Full-time Veterinarian on Molokai

Growing up as kid in Maryland, Dr. Stewart Morgan said he always liked animals. But in recent years, he’s taken that appreciation to a new level – advancing from owning a few guinea pigs to practicing medicine on cats, dogs, horses, cattle and many other animals that needed care.

Dr. Morgan recently brought that love of four-legged friends to Molokai, where he will serve as the Molokai Humane Society’s (MoHS) first-ever full-time veterinarian.

He visited the island for a two-week tryout in August, quickly realizing “how much a [full-time] vet was needed here,” he said.

“The first week was quite stressful,” he said, crediting Dr. Eileen Naaman for helping him learn the MoHS system while he was “inundated” with appointments and procedures. “The second week was still busy, but things seemed to feel like a little bit more of a routine.”

He decided he was interested in the position because of the urgency to fill it, as well as Molokai’s “beauty, culture and caring people,” he explained. He’s glad to escape the hustle and bustle of his previous home in Washington D.C., where he would sometimes face a two-hour commute, he said.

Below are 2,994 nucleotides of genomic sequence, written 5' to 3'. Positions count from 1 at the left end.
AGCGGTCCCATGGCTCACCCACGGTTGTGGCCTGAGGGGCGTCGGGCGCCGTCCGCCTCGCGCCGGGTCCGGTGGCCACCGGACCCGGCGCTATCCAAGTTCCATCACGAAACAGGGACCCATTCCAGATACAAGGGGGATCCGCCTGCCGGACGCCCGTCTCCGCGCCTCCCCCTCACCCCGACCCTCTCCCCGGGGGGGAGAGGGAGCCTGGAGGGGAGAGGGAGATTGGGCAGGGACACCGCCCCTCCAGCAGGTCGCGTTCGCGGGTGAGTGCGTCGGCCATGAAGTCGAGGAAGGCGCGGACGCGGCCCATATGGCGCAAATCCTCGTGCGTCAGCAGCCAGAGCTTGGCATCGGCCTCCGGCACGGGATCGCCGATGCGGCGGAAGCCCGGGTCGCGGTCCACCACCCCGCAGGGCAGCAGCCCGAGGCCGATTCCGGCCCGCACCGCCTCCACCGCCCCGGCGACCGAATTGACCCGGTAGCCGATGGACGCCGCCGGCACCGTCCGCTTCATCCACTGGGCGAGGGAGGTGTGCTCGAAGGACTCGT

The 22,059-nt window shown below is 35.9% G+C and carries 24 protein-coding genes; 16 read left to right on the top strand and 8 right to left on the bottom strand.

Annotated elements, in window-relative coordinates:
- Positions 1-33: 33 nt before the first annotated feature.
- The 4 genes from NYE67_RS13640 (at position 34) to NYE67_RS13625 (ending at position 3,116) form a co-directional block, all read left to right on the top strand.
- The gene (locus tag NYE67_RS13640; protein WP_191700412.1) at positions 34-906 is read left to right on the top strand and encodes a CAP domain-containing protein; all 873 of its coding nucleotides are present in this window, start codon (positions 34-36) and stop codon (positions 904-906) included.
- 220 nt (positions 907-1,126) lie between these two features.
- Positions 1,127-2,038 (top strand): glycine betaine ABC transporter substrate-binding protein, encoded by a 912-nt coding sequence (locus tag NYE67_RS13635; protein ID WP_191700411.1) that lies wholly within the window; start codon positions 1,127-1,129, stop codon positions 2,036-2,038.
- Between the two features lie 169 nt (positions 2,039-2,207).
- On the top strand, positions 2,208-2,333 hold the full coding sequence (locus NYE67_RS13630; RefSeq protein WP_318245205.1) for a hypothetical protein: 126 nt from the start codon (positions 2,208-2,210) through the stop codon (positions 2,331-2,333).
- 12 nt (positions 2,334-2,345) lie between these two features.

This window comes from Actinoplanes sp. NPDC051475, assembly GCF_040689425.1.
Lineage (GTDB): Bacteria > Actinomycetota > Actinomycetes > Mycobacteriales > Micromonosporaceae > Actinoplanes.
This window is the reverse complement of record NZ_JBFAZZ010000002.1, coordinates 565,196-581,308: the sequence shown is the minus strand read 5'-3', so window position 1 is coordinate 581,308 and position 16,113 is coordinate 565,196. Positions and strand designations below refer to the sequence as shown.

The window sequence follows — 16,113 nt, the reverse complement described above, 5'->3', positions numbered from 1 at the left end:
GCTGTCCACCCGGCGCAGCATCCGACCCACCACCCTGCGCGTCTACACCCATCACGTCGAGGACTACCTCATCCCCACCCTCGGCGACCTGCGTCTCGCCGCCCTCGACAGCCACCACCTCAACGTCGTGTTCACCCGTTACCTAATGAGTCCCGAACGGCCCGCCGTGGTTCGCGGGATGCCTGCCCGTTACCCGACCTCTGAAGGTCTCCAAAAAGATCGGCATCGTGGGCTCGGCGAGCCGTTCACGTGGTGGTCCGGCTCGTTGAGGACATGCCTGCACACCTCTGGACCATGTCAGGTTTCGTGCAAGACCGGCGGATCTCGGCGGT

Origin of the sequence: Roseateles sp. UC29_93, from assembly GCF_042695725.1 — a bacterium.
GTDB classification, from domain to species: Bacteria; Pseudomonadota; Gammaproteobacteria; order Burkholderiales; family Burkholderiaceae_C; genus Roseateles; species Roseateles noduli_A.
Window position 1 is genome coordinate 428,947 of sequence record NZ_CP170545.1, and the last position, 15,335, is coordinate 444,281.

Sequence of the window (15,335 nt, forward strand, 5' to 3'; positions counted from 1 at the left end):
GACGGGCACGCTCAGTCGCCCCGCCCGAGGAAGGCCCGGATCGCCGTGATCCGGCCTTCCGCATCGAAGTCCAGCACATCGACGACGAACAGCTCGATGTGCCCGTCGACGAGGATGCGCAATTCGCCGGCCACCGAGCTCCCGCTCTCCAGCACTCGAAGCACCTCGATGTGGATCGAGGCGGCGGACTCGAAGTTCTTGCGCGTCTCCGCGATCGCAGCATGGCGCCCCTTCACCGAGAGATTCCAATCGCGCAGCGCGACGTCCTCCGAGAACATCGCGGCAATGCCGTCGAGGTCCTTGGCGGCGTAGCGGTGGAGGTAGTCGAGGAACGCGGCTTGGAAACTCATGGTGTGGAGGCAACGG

“It’s quiet – that’s one thing I like about [Molokai],” he said. “There’s no traffic jams.”

And while the job itself can be hectic, helping animals is his passion. He received his Bachelor’s degree from Haverford College and PhD in genetics from Stonybrook University, but decided to pursue veterinary medicine after working on basic science research so he could work directly with animals.

“I wanted to feel like I was making a difference … a tangible difference,” he said.

He received his doctorate in veterinary medicine from Cornell University in 2009. After working in public shelters and private practices in California, he transferred to the non-profit Washington Humane Society in Washington, D.C.

He also spent time in the capitol of the Cook Islands, Rarotonga, through the Esther Honey Foundation, which brings veterinarians from around the world to help animal populations.

On Molokai, his goals include reducing the island’s large feral cat population. That will take strategic planning, he said, including a large trap-neuter-release effort that humanely targets many cats at once.

“Just [spaying or neutering] a few at a time doesn’t really put a dent in the numbers,” he said.

He also wants to work with MoHS to expand youth education about animal care, and in the long term, help the organization toward financial self-sufficiency.

Having just arrived last week, his life is “still in transit,” he said. Two of his three pets – Bruce, a 4-year-old half-Pointer, half-Retriever mix, and Wakshlag, his 3-year-old cat – are on Molokai, but he’s looking forward to the arrival of Glenn, his 3-month-old Brittany puppy – and many more of his belongings from D.C.

He’s already seeing clients at MoHS and is eager to meet the Molokai community – pets and owners alike.

“There’s a lot to do. … We’re trying to move forward,” he said. “I’m here to help the people. That’s the main thing. I’d like to meet people, and I’m really open to hearing suggestions and talking to people.”


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